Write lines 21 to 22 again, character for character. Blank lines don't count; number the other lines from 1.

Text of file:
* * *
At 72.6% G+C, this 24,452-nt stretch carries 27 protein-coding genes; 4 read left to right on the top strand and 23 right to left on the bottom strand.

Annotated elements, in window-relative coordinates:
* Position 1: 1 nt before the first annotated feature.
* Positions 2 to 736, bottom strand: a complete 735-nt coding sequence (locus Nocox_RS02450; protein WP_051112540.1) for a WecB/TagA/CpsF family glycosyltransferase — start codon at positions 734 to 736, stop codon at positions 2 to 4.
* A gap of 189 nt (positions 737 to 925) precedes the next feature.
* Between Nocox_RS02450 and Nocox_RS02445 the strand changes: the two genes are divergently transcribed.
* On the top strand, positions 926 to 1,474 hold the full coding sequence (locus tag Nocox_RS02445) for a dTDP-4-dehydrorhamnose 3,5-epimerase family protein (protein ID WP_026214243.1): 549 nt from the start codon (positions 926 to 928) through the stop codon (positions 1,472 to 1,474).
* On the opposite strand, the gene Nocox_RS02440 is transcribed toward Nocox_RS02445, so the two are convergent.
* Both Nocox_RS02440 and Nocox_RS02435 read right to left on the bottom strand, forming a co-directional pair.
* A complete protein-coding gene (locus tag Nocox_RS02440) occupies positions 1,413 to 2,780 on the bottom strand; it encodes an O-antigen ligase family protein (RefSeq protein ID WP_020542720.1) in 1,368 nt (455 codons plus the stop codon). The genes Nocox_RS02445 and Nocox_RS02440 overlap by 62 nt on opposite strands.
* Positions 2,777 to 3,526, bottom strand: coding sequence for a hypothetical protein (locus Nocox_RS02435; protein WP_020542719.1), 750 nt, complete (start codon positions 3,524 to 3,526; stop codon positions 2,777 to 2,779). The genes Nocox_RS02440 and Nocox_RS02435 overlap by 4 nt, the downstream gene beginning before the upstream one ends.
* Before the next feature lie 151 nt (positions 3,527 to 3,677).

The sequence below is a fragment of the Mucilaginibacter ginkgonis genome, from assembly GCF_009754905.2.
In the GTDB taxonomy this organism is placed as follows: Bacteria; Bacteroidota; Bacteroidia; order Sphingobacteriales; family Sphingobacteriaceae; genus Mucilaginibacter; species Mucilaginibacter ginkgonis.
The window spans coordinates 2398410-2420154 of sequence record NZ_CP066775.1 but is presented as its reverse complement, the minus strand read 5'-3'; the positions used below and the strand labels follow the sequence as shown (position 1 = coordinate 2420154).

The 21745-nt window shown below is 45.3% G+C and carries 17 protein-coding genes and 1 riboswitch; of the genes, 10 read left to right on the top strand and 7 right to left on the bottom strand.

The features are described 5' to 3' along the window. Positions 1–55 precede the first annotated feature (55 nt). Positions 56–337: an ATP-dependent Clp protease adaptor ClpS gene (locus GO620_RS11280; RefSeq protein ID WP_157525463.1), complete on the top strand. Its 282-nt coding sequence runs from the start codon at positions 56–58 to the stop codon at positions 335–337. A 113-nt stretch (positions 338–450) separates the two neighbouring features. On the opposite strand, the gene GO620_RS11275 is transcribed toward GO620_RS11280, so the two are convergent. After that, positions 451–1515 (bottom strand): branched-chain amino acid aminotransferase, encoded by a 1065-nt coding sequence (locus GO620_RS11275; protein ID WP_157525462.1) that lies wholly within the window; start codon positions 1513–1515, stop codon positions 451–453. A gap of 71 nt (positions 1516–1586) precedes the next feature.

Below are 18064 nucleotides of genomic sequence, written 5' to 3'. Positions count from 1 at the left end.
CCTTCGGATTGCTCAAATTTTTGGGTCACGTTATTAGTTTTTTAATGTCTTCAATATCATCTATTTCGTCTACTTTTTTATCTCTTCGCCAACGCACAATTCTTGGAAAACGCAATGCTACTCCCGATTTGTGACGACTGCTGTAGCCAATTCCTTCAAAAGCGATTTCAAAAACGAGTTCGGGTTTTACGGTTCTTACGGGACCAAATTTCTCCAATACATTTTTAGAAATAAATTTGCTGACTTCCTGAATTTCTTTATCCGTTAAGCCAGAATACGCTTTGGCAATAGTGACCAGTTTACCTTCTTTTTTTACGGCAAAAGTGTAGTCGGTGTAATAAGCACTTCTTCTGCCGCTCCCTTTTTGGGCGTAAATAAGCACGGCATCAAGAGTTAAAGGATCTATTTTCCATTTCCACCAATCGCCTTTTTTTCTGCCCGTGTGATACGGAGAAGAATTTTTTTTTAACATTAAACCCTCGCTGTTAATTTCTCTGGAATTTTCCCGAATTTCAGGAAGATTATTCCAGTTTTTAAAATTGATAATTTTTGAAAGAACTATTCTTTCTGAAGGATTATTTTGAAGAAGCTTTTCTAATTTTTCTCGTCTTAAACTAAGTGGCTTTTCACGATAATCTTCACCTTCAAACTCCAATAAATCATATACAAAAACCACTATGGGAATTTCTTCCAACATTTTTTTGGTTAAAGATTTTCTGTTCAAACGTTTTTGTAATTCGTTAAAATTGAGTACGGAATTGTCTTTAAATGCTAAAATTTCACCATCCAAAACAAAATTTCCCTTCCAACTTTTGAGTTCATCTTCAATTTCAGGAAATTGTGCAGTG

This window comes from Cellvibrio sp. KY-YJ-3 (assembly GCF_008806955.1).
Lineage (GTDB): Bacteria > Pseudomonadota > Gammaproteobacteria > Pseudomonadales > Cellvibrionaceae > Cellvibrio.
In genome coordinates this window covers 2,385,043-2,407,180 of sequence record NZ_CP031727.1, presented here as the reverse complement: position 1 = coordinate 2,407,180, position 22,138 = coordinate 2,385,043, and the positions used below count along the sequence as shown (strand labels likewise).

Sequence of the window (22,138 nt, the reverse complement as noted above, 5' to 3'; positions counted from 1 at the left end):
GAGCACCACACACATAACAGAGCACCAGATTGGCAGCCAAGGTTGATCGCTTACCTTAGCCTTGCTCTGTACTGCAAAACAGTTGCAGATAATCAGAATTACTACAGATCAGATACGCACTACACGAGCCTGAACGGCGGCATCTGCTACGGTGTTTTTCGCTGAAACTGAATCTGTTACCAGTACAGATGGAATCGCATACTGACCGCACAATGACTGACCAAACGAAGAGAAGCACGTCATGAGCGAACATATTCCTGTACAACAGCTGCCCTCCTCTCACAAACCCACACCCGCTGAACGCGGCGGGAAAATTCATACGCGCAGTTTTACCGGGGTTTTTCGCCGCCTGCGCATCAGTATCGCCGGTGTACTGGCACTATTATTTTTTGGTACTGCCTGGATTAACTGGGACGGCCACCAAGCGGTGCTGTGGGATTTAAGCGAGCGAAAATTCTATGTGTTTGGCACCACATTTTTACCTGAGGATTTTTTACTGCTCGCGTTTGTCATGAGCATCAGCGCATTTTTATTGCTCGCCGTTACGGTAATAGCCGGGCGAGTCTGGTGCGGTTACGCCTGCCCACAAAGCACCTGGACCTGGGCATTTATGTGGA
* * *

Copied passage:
Lineage (GTDB): Bacteria > Pseudomonadota > Gammaproteobacteria > Pseudomonadales > Cellvibrionaceae > Cellvibrio.
In genome coordinates this window covers 2,385,043-2,407,180 of sequence record NZ_CP031727.1, presented here as the reverse complement: position 1 = coordinate 2,407,180, position 22,138 = coordinate 2,385,043, and the positions used below count along the sequence as shown (strand labels likewise).